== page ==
1. Different strokes for different folks. Not all tables want to have the chance of a single character being good at every single thing. Not all players want to have the possibility of the character they put a lot of backstory effort into being dead on arrival. Not all DMs want to offset the already shoddy balance of the game more than they need to.

      There are plenty of methods for stat distributions that have a tighter bound. I prefer card draws myself – 18 cards ranging 1 to 6; draw 3 to add to each stat. Your total will always be a certain value, so the worst case scenario is a PC who is completely average in all stats.

    2. gimps and superheroes make for bad roleplaying. their superlative qualities substitute for depth of characterization.

      and, generally speaking, the outlier qualities we’re talking about are not roleplayed seriously, even by people who think they are taking them seriously. a 3 int character would be incapable of toilet training. do you play that realistically? if so your character is insufferable in- and out of universe. other players would not tolerate your gimp, played seriously, and their characters would refuse to associate with him in all but a narrow range of circumstances, which means the campaign must be warped around your character to keep him fitting in. realistically your gimp shouldn’t even have lived long enough to join the campaign – a 3 int character should have died of sepsis from skin infections from poor hygiene, a 3 cha character should have died in infancy from parental neglect, a 3 con character should have died of the common cold. a 3 wis character should have run into the street and been trampled by a horse.

      the superhero, the 18 wis character, is even worse. an 18 wis character would be a jesus of nazareth or a socrates. their personal gravity would warp not just the campaign but the whole campaign world around them, and ultimately they would be so insufferable as to share the fate of those exemplars. for an epic-level character you might be able to get away with this kind of quality, but a 1st-level character with a trait like this is necessarily an insufferable mary sue, all other personal qualities fading to irrelevance in comparison.

      all that is assuming you play your 18 wis seriously, which of course you don’t do. it’s literally impossible to roleplay wis, int or cha that you are incapable of posessing yourself (this is a larger problem for dms).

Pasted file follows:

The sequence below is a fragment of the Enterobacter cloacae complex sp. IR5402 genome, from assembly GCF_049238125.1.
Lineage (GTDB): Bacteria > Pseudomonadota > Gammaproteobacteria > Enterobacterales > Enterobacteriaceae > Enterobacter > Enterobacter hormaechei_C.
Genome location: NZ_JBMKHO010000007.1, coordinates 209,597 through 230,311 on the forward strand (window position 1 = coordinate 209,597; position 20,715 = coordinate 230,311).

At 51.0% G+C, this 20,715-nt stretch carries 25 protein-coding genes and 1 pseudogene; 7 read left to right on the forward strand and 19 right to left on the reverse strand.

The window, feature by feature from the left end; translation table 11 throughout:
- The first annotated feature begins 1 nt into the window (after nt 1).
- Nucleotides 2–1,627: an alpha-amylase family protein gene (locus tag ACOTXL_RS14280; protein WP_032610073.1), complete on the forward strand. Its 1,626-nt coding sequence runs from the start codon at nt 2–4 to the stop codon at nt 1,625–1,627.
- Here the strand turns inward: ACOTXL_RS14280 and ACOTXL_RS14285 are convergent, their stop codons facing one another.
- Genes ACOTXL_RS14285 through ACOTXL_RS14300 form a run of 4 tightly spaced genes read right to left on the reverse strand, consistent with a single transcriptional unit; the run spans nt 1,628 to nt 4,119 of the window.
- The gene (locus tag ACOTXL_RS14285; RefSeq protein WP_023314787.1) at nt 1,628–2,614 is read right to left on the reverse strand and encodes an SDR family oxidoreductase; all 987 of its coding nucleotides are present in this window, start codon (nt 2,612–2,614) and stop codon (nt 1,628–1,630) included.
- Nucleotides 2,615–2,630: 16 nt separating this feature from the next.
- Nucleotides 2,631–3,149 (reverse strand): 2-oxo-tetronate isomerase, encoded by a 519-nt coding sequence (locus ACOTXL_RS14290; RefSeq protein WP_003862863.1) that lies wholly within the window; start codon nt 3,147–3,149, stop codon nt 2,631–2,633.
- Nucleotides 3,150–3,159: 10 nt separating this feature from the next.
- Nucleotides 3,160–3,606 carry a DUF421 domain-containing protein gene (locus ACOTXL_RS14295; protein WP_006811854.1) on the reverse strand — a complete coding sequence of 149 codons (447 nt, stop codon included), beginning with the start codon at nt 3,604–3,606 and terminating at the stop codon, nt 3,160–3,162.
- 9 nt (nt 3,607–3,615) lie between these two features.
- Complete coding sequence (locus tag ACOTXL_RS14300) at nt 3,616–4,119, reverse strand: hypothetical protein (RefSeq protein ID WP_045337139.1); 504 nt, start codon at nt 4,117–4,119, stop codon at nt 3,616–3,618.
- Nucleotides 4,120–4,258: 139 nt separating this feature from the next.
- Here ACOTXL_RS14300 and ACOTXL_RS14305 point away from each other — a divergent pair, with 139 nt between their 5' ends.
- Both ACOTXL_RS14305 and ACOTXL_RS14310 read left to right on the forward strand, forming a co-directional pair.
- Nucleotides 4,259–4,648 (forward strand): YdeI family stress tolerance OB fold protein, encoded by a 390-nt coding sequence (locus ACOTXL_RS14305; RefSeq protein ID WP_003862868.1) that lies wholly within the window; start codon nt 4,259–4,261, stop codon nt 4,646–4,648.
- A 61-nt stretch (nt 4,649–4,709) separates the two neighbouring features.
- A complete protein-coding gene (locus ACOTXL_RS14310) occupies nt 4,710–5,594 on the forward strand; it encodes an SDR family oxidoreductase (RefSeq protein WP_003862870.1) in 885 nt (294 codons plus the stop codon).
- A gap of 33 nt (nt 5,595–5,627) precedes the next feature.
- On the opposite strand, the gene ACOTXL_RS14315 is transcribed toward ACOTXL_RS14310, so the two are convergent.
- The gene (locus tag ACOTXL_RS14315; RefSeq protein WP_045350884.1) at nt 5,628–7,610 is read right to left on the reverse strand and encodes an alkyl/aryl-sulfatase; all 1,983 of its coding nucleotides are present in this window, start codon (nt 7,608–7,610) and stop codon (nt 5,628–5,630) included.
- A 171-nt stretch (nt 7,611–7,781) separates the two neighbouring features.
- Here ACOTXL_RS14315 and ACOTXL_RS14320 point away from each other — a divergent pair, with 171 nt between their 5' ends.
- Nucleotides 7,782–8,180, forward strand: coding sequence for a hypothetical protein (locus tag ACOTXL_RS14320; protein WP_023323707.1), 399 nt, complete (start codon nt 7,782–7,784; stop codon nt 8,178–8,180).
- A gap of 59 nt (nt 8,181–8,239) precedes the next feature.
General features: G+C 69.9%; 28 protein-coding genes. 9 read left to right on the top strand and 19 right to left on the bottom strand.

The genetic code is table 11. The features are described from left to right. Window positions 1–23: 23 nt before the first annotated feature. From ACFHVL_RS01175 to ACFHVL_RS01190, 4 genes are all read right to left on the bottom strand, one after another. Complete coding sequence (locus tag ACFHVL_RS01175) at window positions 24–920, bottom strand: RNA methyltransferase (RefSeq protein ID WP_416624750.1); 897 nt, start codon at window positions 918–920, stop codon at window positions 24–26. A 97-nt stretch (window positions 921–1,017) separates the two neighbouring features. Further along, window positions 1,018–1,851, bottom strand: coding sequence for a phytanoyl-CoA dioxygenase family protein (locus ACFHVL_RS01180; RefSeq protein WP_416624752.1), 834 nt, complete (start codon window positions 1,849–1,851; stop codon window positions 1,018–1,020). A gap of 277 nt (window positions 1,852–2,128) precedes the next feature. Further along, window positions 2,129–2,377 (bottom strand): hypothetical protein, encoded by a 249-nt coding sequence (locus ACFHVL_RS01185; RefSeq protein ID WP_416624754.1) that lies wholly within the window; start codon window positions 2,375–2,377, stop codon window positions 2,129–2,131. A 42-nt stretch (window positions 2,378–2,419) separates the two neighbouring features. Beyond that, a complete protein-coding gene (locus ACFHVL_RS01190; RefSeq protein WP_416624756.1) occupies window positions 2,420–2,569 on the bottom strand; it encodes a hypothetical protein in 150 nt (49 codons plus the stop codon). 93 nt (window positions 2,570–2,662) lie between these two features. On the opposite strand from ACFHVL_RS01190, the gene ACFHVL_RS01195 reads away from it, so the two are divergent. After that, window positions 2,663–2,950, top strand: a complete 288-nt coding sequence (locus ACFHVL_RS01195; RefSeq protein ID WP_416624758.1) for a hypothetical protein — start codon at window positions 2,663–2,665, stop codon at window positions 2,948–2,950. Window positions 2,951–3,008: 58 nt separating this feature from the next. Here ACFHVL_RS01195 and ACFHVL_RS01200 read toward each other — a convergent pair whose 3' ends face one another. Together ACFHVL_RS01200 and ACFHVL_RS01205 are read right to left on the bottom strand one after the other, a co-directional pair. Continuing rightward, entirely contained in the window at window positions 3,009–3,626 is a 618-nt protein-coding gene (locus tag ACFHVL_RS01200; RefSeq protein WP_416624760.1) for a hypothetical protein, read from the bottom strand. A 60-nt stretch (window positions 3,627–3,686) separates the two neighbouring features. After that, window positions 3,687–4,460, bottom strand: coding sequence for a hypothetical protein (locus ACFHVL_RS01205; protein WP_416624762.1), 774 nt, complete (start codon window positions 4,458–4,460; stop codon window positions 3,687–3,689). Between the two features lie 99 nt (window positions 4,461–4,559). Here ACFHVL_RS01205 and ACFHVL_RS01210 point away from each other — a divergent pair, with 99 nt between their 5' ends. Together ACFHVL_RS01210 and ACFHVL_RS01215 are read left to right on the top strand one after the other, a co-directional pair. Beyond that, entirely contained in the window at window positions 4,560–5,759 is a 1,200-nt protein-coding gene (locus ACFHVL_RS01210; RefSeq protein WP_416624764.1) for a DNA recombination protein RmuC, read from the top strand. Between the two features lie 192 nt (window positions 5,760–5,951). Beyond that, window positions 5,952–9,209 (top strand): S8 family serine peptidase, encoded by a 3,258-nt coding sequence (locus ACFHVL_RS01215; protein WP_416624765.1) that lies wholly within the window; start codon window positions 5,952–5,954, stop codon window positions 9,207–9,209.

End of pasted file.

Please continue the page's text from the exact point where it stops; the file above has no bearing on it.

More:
regardless of what you tell yourself, your character really has wis 12, not 18; he really has int 6, not 3. best for his stats to reflect the way you are actually going to roleplay him.

  6. Personally I reccomend 2d6+5 for 7-17 with essentially the same average as 4d6 drop lowest.

    True you do not have a chance at an 18 (before bonuses)… however this is 5e… everyone has bonuses and you have the opportunity to raise stats later.

    The trade off for no 18s… no 3s, 4s, 5s, or 6s. This essentially eliminates scores that cause crippling deficits

  7. I really like this method, and I’m adopting it, except that in my system, stats are going to be 4d6 reroll 1s, for range of 8-24, and resolution will be by d30 rather than d20.

  8. Another method is to roll up 3 sets of abilities, from which you choose one. The other two (and a freshly rolled set) are your backup stable to choose from in event of PC death.

  9. So like U I’m not a big fan of being able to roll 3 or 18. Seems inappropriate to me. As a player and a DM who likes balance and contrast I think most result should be between 8 and 16, maybe with an average of 12. I’m no statistician either, but I’m definitely ok with math.

    Here is what IMO, is the best 2+4kh5d4 (easy to manage too).
    Throw 5d4, keep the highest 4 and add 2.

    Here is some info gain from
    2% roughly to get 7 or lower, 17 or higher
    6% roughly to get 8 or lower, 16 or higher
    14% roughly to get 9 or lower, 15 or higher
    26% roughly to get 10 or lower, 14 or higher
    42% roughly to get 11 or lower, 13 or higher
    60% roughly to get 12, which is the average score.

    With such average ur stat block is 72, (Matthew Mercer friendly) u can have 18 or 6 but its so rare, its really game changing, like a surprise, like wow what I’m gonna do with this unexpected stuff, like it should be.
    And u have a decent chance to get 16 even 17.

    The only downside is the variation is packed due to the use of d4, but thats the most realistic / gaussian one.

    2kh3d8 +2 is an other option to consider if u want flatened distribution.